UK’s strategy for safe artificial intelligence
Katharine Stephens takes a look at the UK’s AI White Paper and the developments needed
In his speech to London Tech Week 2023, the Prime Minister explained his vision to lead on artificial intelligence (AI) safety at home and overseas, while making the UK the best place in the world for tech AI. His vision included, not only to be doing cutting-edge safety research in the UK, but making the UK the intellectual and geographical home of global AI safety regulation.
The UK White Paper
Earlier in the year, the government published a White Paper entitled ‘A pro-innovation approach to AI regulation.’ The proposal is to build on existing regulatory regimes, while establishing a central coordinating function to oversee the regulatory landscape. The government’s plan is that the regulators, making use of their domain-specific expertise, should produce the regulatory guidance and advice. The White Paper sets out five cross-sectoral principles (safety, transparency, fairness, accountability and contestability) which will initially form a non-statutory framework, but will lead to the introduction of a statutory duty on regulators requiring them to have due regard to these principles.
The government has received largely encouraging responses from the Information Commissioner’s Office (IOC) and the Competition and Markets Authority (CMA). But although the government intends to continue with implementing work it needs to move faster. As pointed out in a joint report by Tony Blair and William Hague published to coincide with Tech Week, the risks are profound and the time to shape the technology is now. They warn that significant changes are needed, and very considerable investment must be made, if the UK is to become a leader in the development of safe, reliable and cutting-edge AI.
As a backdrop to this activity, the European Parliament voted on 14 June to approve its version of the AI Act, wanting to show the world that the EU is the first major jurisdiction to have mandatory rules governing AI. The Act still has to be finalised which will not happen until at least the end of the year and then it will not take effect for another couple of years. But Margarethe Vestager, the EU’s digital chief, is already reported as saying the Act should “pave the way” for the United Nations to come up with a response to AI.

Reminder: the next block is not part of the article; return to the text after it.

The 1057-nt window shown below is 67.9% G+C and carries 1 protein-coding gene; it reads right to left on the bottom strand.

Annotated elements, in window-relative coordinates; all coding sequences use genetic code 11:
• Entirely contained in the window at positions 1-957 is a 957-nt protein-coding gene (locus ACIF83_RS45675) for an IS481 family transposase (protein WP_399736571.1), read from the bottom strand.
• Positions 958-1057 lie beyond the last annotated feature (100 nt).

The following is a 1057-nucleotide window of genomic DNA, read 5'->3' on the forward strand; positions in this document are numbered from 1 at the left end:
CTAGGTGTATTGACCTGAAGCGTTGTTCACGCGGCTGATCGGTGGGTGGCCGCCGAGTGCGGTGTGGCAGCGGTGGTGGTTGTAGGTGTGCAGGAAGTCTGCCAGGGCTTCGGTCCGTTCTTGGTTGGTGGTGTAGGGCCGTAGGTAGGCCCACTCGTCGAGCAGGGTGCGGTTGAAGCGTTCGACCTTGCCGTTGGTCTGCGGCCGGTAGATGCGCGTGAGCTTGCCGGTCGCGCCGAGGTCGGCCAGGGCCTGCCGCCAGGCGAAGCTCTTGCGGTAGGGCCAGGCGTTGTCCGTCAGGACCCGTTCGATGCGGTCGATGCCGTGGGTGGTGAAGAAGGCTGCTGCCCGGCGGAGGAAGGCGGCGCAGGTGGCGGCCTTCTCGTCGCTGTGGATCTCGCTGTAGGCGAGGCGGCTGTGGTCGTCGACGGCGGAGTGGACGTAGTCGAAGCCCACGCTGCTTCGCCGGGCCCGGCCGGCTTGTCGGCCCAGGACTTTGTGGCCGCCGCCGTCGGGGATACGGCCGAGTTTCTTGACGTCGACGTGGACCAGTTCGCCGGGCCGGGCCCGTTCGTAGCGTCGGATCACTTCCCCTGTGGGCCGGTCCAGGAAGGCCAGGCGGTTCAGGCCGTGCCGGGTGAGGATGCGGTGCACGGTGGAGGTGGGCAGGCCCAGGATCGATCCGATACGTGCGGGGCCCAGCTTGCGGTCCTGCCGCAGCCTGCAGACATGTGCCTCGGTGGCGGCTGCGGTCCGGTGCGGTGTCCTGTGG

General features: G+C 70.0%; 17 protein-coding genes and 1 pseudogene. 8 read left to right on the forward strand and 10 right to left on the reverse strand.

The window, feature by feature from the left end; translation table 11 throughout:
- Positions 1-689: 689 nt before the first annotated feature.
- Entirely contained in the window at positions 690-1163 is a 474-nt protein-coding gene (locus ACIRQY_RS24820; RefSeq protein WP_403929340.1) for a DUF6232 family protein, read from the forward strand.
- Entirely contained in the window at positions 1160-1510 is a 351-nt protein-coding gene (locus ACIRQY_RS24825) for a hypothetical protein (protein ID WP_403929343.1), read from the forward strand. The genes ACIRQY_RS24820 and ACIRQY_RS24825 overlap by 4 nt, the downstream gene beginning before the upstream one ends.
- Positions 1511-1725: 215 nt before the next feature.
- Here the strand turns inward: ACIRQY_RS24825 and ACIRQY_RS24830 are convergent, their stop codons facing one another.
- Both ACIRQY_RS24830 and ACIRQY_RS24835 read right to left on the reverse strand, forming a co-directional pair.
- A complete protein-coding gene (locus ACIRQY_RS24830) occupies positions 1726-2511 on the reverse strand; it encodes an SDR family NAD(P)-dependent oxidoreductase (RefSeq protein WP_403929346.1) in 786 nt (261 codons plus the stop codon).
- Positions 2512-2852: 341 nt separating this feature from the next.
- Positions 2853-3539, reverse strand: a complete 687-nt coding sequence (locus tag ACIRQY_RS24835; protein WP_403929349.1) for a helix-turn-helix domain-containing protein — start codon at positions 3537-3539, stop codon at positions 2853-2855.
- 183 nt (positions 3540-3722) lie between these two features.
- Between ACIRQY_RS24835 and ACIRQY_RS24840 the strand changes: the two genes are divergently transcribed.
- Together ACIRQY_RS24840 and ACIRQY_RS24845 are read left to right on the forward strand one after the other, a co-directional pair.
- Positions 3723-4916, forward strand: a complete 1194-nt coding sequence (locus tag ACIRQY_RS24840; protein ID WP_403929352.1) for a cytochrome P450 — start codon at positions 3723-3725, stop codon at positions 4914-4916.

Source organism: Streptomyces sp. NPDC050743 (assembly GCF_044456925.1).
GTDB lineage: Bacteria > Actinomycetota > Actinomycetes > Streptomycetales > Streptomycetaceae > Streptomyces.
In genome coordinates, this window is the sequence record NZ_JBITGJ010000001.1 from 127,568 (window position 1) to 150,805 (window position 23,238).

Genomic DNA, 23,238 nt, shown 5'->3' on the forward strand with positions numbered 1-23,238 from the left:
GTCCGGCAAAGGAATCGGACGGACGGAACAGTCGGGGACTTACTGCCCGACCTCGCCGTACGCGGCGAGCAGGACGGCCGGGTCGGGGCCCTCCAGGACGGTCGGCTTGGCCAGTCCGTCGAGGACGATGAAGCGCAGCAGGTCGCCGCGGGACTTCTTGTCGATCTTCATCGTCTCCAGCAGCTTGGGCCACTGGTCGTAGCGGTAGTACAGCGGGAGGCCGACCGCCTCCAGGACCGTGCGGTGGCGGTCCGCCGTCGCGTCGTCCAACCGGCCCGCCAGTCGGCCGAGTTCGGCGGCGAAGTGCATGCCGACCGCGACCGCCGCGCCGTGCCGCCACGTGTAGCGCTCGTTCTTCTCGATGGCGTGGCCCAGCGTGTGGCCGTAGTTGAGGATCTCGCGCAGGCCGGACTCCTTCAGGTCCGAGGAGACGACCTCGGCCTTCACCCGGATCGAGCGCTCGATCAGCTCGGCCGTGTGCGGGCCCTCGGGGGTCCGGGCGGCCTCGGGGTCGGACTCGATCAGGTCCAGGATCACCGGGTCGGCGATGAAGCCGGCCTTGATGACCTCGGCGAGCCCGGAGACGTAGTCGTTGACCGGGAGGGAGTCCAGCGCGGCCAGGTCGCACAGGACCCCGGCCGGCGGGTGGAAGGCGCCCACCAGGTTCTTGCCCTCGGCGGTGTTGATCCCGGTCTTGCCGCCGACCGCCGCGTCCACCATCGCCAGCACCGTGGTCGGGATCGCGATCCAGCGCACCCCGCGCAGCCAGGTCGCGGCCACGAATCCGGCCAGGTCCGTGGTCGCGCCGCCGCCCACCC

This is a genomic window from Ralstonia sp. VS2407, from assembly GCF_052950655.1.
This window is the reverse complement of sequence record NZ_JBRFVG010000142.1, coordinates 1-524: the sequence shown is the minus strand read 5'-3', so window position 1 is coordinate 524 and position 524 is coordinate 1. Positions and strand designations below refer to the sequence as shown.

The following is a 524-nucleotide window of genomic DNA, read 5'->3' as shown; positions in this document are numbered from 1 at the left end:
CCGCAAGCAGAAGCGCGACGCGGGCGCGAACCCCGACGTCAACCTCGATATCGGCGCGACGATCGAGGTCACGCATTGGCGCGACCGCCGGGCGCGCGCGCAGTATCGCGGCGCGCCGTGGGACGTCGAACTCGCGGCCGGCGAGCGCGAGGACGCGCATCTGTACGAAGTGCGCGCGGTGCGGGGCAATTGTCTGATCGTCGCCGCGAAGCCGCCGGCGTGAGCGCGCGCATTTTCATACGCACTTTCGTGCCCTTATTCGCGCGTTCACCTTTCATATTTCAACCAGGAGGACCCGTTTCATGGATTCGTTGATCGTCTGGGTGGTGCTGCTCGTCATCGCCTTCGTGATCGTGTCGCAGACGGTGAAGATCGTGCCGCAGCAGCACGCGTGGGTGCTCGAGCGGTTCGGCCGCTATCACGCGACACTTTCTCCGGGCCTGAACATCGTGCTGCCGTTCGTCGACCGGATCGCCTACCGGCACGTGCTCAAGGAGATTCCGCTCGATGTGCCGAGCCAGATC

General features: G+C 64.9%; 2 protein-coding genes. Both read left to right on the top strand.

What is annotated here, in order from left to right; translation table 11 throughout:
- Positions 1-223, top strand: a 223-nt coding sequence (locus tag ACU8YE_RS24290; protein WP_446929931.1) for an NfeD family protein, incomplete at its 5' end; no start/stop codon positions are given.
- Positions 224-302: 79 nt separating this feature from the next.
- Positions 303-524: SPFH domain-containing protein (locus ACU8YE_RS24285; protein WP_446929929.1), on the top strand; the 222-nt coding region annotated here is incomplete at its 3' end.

In contrast to the EU’s top-down, risk-based approach, the UK’s proposal is much less prescriptive. Although, with its light-touch approach, the UK does have the potential to be more attractive to AI businesses, trade barriers caused by different international regulatory frameworks may in practice mean that they have to compete to more exacting standards imposed elsewhere. Recently analysis by the Department for Digital, Culture, Media and Sport highlights that 51 per cent of UK AI businesses (representing 40 per cent of AI sector revenues) are exporters. The EU’s AI Act may therefore become the de facto standard for all AI products.
Then, there is the lack of any proposals to help AI business navigate intellectual property (IP) issues, despite the clear recommendation by Sir Patrick Vallance in his ‘Pro-innovation Regulation of Technologies Review’ that the government should announce a clear policy position on the relationship between IP law and generative AI to provide confidence to innovators and investors. This followed last year’s recommendation, later pulled, by the Intellectual Property Office (IPO) to change the text and data mining (TDM) rules in the UK to make it easier to access the data that is required to train AI systems without infringing copyright and database rights. Currently, the UK has more prescriptive rules than the EU, the USA and Japan.
The White Paper records that the right balance needs to be struck between rightsholders and the AI sector. But instead of grasping the legislative nettle, the government in response to a question posed by the opposition during Tech Week, stated that the IPO is working with the AI sector and the creative industries to produce a code of practice, including the licensing of copyright-protected materials.
When the IPO conducted its consultation, users reported mixed experiences with seeking licenses, some pointing out that it was costly and unworkable when mining content from large numbers of individual rightsholders. A code of practice might help, but it lacks the clarity that a broader TDM exception, or even a compulsory licensing regime, would provide.
To conclude, a light-touch approach to AI regulation could have considerable benefits for a burgeoning UK AI industry, but it needs to be backed up with solutions on how to balance the industry’s needs for access to training data with the protection of copyright works.
Katharine Stephens is a partner Bird & Bird